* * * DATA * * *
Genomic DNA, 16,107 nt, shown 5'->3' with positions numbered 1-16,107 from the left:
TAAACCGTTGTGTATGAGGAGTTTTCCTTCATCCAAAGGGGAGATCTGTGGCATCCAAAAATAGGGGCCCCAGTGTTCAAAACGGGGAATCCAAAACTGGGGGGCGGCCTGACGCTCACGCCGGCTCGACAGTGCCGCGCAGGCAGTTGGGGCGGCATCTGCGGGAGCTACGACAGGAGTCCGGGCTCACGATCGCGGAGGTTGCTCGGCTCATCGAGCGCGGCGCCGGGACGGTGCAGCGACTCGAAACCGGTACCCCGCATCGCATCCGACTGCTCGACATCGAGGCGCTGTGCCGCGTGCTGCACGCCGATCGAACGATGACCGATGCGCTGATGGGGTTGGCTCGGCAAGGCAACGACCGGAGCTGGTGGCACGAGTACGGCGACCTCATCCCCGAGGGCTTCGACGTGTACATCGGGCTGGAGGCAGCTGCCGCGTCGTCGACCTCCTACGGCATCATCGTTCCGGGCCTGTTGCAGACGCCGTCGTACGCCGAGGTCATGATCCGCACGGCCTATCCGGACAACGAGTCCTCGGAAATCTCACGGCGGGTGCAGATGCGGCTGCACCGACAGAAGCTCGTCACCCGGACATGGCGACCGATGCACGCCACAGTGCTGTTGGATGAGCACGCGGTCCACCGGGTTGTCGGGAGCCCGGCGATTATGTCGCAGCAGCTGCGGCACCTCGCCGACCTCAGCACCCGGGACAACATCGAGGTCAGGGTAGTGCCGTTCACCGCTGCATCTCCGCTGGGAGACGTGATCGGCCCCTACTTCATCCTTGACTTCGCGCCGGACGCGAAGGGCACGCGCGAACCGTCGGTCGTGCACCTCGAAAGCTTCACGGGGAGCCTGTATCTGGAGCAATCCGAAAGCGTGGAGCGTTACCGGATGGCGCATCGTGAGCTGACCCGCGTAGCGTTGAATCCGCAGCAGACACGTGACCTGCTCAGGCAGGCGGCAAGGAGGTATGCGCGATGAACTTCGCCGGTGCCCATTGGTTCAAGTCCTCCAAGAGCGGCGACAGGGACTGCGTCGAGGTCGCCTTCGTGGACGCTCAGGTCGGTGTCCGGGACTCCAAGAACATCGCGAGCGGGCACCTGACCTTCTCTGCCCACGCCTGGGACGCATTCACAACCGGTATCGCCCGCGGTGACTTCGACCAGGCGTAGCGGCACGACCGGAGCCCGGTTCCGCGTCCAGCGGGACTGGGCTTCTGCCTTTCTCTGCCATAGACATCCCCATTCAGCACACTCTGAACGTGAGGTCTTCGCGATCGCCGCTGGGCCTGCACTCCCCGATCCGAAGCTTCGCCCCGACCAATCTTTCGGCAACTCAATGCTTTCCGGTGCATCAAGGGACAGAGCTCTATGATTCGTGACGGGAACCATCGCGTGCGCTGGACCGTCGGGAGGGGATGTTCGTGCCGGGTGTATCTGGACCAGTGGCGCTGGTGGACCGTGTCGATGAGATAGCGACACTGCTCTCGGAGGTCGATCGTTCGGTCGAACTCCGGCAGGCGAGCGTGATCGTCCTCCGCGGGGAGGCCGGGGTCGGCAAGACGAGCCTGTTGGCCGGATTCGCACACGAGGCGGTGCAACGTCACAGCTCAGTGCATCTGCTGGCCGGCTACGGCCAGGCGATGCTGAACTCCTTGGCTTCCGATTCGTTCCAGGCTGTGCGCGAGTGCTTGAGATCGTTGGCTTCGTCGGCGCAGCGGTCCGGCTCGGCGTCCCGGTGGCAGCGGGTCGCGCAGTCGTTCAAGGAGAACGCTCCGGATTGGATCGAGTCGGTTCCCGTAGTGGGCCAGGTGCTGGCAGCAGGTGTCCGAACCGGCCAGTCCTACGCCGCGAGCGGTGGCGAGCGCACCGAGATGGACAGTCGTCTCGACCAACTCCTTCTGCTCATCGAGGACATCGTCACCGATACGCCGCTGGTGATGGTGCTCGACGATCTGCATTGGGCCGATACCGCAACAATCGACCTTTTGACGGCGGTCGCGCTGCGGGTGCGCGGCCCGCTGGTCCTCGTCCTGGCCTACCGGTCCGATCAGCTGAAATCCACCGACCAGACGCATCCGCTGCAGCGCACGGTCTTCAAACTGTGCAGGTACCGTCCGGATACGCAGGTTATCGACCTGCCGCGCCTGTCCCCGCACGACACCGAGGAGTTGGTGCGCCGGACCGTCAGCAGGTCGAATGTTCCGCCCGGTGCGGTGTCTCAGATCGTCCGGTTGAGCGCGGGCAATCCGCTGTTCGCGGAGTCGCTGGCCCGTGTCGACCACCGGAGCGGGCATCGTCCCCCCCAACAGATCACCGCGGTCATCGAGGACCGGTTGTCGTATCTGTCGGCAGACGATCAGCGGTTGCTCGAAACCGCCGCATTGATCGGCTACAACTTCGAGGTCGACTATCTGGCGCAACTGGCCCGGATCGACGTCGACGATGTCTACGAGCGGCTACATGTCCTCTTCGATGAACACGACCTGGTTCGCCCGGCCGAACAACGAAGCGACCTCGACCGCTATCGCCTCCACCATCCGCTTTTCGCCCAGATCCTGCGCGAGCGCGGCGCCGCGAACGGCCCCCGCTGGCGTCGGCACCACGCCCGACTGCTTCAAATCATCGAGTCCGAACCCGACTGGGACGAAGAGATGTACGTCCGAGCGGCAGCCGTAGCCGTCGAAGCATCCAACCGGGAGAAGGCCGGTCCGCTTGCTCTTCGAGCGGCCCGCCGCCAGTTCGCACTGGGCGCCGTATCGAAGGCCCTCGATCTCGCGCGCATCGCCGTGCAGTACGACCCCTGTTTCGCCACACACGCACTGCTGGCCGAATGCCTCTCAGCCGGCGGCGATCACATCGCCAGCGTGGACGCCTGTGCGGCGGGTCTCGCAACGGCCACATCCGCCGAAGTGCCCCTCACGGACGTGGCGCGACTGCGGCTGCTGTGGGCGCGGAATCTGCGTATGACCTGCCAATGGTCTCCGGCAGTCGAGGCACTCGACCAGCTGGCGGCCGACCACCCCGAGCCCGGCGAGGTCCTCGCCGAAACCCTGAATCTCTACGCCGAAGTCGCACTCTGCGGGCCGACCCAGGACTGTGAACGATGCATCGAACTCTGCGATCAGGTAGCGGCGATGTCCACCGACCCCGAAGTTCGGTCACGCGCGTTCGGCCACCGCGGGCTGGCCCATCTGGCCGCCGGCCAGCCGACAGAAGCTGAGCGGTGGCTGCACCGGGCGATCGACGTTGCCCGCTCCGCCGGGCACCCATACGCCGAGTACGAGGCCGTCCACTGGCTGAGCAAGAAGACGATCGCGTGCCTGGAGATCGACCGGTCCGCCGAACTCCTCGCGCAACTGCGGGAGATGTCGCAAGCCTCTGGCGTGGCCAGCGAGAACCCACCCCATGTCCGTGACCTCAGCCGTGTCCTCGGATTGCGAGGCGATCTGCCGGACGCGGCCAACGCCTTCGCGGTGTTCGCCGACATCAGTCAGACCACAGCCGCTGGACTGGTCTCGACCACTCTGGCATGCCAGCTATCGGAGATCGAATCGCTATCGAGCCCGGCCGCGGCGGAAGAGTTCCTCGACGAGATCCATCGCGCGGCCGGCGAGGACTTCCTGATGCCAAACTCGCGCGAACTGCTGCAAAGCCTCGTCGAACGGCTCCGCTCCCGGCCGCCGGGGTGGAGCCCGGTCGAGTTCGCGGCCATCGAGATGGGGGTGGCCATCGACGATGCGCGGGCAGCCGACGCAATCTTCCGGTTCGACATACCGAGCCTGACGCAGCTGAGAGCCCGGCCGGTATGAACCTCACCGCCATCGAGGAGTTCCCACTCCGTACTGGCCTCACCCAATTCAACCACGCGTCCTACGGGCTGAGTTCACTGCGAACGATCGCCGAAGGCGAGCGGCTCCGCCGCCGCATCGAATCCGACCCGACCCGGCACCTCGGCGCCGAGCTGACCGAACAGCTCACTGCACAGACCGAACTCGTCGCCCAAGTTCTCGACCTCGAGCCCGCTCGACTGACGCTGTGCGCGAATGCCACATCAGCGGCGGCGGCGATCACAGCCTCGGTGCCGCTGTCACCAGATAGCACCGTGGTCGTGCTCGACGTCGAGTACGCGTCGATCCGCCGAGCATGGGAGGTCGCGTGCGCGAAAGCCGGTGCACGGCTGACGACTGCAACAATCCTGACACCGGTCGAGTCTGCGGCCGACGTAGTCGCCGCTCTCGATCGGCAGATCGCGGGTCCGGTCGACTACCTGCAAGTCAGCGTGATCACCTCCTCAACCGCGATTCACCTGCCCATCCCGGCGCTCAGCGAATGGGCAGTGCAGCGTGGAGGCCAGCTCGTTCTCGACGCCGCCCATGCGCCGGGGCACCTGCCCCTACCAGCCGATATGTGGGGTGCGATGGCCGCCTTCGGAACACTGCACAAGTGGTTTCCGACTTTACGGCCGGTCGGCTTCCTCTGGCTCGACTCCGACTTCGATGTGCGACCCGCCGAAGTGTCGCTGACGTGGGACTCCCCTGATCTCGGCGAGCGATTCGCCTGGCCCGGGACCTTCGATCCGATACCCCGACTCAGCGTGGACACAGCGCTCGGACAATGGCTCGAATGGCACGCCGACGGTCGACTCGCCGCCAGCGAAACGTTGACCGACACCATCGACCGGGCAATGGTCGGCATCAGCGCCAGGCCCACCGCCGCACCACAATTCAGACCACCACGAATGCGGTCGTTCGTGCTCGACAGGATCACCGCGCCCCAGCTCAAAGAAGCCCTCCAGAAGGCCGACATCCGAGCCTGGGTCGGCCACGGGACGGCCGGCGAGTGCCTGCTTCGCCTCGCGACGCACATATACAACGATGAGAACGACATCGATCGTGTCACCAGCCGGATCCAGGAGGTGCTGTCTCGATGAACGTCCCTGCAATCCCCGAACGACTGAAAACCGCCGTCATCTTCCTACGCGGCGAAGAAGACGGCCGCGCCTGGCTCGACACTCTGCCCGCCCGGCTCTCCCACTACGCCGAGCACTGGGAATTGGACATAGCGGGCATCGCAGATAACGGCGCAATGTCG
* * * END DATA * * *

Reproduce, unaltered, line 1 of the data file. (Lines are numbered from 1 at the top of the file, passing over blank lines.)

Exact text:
Genomic DNA, 16,107 nt, shown 5'->3' with positions numbered 1-16,107 from the left: